Pro tip: only go into the shops that are unique to Paris, have something you’re actually interested in looking at and are within your budget. This will save you some much-needed time. And it will help mitigate the potential risk of blowing your entire budget on that one pair of shoes…you know the ones, I know you do. It’s sort of like shopping for a wedding dress. Never try on one outside your budget. It only ever ends in heartbreak. Splurge on a few French treasures, like a nice perfume.
Before you know it, the mid-day sun will be shining overhead and your tummy will be growling for lunch. There are a ton of great options, from inexpensive street food to lavish restaurants. Again, I like to save my money for later in the day, so I keep it light. A nice option if you want to feel truly posh is Ladurée. Its ornate décor and luxe offerings will leave your mouth watering. But there is often a line to get inside.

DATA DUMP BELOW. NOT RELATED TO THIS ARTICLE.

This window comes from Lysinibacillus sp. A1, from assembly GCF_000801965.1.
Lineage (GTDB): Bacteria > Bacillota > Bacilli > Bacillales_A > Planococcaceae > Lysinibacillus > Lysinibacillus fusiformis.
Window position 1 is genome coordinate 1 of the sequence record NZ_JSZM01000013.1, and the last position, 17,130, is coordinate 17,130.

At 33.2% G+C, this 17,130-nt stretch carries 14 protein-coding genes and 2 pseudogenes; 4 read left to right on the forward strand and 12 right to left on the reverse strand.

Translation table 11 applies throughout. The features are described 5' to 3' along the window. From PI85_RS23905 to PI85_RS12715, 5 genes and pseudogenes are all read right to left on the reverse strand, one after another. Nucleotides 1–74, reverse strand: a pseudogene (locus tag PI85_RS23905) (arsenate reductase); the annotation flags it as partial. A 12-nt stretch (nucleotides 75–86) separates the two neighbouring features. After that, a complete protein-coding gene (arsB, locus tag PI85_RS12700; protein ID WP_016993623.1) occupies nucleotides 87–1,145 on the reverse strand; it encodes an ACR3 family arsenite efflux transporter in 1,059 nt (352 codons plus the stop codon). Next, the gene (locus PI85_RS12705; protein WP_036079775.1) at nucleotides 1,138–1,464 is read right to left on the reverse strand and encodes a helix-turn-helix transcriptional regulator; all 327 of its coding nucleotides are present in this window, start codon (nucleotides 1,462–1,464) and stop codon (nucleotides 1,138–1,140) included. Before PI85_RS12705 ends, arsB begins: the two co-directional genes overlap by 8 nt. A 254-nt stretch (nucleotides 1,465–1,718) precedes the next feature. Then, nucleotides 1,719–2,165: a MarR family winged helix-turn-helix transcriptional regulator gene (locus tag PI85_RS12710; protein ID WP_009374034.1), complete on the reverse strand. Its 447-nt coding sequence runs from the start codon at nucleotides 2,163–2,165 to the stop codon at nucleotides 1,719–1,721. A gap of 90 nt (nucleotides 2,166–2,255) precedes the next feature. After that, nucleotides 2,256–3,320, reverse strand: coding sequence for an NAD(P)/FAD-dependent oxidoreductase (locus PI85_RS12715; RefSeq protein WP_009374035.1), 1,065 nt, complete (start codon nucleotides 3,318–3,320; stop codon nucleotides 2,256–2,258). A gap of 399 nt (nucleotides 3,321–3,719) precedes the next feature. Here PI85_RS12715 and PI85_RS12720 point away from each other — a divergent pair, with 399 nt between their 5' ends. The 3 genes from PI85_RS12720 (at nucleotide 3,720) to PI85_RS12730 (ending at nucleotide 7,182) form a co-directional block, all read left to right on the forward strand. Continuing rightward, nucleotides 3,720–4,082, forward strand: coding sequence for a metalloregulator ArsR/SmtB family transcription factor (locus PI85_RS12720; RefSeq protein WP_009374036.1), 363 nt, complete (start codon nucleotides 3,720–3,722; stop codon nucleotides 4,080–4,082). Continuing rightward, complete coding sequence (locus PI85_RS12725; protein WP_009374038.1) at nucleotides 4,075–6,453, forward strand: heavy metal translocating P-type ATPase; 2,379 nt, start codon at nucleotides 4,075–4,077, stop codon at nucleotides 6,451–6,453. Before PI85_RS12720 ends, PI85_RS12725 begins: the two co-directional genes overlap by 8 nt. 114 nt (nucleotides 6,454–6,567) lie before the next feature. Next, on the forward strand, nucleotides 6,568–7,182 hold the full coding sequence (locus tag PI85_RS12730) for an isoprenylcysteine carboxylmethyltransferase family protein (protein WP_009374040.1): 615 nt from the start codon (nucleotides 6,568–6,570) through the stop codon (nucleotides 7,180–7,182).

If you know in advance this is something you want to do and don’t want to waste time, book a table in advance. If you forget to reserve a table, fear not. The line moves fairly fast. Or to keep costs down and get in a bit quicker, you can go to Le Bar. It’s part of the larger establishment, but it’s got just a few seats around a counter. Here, you can order a drink and a pastry. I can attest to the decadence of the religieuse. So good.
Ladurée’s lofty prices and long lines aren’t for everyone. For a budget-friendly alternative, head to Brioche Dorée across the street. This French bakery chain offers sandwiches, pastries, and other gastronomic delights at a fraction of the cost. And they’re simply delish. With a more fast food type of atmosphere, you can get in and out in a jiffy, leaving you more time for exploring. If you’re a foodie and don’t mind spending a little extra time eating, another great option is to take a bakery tour.
I know you just ate, but before you get too far, do yourself a favor and pick up a few macarons for your afternoon trek. It doesn’t matter if you shell out the big bucks at Ladurée or buy the low-budget version at the McCafé, just treat yourself. They all taste a little bit like heaven no matter where you buy them in Paris. And you’ve got a lot to do before you can stop again for food, so you’ll be glad to have a stash of something to nibble on.